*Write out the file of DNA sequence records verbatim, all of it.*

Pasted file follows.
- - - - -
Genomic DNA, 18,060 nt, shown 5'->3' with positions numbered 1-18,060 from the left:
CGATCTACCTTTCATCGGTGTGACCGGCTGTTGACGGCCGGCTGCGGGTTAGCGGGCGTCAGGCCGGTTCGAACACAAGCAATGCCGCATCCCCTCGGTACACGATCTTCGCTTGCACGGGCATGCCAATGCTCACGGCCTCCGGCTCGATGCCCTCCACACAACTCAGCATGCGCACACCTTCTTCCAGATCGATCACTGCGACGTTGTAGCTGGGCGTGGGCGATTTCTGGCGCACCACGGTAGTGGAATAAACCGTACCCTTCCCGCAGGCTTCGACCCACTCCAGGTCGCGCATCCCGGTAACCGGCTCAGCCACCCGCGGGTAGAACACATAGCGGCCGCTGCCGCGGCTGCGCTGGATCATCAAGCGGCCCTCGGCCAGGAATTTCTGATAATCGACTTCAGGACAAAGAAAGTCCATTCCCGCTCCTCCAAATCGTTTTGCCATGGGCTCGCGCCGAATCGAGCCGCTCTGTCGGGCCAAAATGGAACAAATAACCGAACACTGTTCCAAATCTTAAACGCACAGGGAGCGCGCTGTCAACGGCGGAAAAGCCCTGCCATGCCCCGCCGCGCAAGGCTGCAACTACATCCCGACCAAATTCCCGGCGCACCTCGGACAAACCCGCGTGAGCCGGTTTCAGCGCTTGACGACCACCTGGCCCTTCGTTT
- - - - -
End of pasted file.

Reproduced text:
Genomic DNA, 18,060 nt, shown 5'->3' with positions numbered 1-18,060 from the left:
CGATCTACCTTTCATCGGTGTGACCGGCTGTTGACGGCCGGCTGCGGGTTAGCGGGCGTCAGGCCGGTTCGAACACAAGCAATGCCGCATCCCCTCGGTACACGATCTTCGCTTGCACGGGCATGCCAATGCTCACGGCCTCCGGCTCGATGCCCTCCACACAACTCAGCATGCGCACACCTTCTTCCAGATCGATCACTGCGACGTTGTAGCTGGGCGTGGGCGATTTCTGGCGCACCACGGTAGTGGAATAAACCGTACCCTTCCCGCAGGCTTCGACCCACTCCAGGTCGCGCATCCCGGTAACCGGCTCAGCCACCCGCGGGTAGAACACATAGCGGCCGCTGCCGCGGCTGCGCTGGATCATCAAGCGGCCCTCGGCCAGGAATTTCTGATAATCGACTTCAGGACAAAGAAAGTCCATTCCCGCTCCTCCAAATCGTTTTGCCATGGGCTCGCGCCGAATCGAGCCGCTCTGTCGGGCCAAAATGGAACAAATAACCGAACACTGTTCCAAATCTTAAACGCACAGGGAGCGCGCTGTCAACGGCGGAAAAGCCCTGCCATGCCCCGCCGCGCAAGGCTGCAACTACATCCCGACCAAATTCCCGGCGCACCTCGGACAAACCCGCGTGAGCCGGTTTCAGCGCTTGACGACCACCTGGCCCTTCGTTT